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If A has eigenvector $\mathbf{v}_1$ so that $A\mathbf{v}_1=\lambda_1\mathbf{v}_1$and B has eignenvector $\mathbf{v}_2$ so that $B\mathbf{v}_2=\lambda_2\mathbf{v}_2$, then what can you say about AB? can you say $AB\mathbf{v_3}=\lambda_3\mathbf{v}_3$? and what would be the relationship between $\mathbf{v}_1,\mathbf{v}_2,\mathbf{v}_3$ and what would be the relationship between $\lambda_1,\lambda_2,\lambda_3$?

Edit $A,B$ are 3 by 3 matrices and $\lambda_1,\lambda_2,\lambda_3$ can be real or complex numbers and $\mathbf{v}_1,\mathbf{v}_2,\mathbf{v}_3$ is a triple.

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Any (real) $3\times 3$ matrix will have eigenvectors, so $AB$ certainly has eigenvectors. But there need not be any relation between $\mathbf{v}_2$ and $\mathbf{v}_3$, or between $\mathbf{v}_1$ and $\mathbf{v}_3$ (although there can be relations between them, depending on the specific $A$ and $B$, or on the choice of $\mathbf{v}_2$). I find this question somewhat confusing. –  Arturo Magidin Mar 17 '11 at 13:44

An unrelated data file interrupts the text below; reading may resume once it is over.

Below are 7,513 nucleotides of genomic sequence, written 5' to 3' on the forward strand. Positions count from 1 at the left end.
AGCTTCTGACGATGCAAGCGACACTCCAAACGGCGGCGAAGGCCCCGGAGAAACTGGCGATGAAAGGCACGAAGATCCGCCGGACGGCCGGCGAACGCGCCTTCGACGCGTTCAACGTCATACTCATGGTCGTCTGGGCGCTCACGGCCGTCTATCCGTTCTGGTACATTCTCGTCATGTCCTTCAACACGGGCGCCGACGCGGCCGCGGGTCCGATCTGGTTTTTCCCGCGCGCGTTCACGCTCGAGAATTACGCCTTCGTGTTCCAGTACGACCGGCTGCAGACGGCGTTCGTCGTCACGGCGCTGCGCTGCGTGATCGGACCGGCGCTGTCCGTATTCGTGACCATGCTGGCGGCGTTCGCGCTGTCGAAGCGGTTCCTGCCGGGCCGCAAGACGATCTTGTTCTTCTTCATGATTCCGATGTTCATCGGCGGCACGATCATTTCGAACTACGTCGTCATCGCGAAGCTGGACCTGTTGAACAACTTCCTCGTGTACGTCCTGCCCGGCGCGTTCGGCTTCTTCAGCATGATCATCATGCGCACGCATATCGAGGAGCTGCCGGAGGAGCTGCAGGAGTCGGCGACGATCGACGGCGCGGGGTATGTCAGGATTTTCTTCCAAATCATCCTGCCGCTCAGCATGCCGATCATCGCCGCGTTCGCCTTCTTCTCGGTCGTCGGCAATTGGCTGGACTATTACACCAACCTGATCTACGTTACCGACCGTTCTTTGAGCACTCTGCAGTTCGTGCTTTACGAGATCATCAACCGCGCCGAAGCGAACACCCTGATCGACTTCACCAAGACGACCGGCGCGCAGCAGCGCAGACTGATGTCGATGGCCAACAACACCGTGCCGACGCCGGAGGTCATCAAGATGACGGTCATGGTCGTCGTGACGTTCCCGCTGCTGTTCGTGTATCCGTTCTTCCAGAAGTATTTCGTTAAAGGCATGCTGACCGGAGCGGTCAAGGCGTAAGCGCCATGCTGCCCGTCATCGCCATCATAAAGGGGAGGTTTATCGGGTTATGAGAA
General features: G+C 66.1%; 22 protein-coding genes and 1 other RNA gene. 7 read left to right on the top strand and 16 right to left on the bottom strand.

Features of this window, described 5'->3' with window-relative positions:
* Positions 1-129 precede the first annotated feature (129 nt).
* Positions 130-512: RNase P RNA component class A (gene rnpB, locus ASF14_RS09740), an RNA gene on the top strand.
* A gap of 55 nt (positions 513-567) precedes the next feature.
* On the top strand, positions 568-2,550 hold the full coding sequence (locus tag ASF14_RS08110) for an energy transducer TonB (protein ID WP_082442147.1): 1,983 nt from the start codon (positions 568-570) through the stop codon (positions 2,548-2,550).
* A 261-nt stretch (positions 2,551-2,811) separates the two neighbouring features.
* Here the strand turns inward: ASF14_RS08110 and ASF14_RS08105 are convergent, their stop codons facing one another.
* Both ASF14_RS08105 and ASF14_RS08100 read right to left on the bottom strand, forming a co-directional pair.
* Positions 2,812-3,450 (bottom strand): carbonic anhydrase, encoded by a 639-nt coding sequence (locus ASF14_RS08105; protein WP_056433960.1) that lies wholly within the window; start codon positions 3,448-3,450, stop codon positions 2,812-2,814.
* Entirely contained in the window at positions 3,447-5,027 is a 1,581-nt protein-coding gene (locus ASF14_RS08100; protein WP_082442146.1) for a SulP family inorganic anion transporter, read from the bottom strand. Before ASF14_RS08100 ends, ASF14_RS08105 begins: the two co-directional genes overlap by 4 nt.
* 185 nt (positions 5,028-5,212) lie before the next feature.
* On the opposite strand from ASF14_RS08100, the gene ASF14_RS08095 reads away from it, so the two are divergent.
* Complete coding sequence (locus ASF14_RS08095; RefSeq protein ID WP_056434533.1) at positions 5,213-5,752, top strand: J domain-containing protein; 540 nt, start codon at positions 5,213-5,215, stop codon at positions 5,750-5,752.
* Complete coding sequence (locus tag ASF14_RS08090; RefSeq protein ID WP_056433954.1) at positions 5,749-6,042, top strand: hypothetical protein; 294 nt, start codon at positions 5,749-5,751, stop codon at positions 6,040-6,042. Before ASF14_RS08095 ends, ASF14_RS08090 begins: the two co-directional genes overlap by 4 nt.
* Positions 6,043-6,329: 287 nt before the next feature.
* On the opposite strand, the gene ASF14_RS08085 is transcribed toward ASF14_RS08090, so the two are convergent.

1 Answer 1

It is possible to have $2 \times 2$ diagonal matrices $A$ and $B$ so that $A$ has eigenvalues $0$ and $\lambda_1$ and $B$ has eigenvalues $0$ and $\lambda_2$, but $AB$ is the $0$ matrix. This can be extended to $3\times 3$ matrices.

It can also be the case for $2 \times 2$ matrices or larger that the only eigenvalues of $A$ and $B$ are $0$, but $AB$ has an arbitrary nonzero eigenvalue.

If either of $A$ or $B$ is not invertible, then $AB$ can't be, so it must have $0$ as an eigenvalue.

If the eigenvectors $v_1$ and $v_2$ are parallel, then $v_1$ must be an eigenvector of $AB$ of eigenvalue $\lambda_1 \lambda_2$.

However, my guess is that if $v_1$ and $v_2$ are not parallel, and $\lambda_1$ and $\lambda_2$ are not $0$, then there is no restriction on the set of eigenvalues of $AB$.

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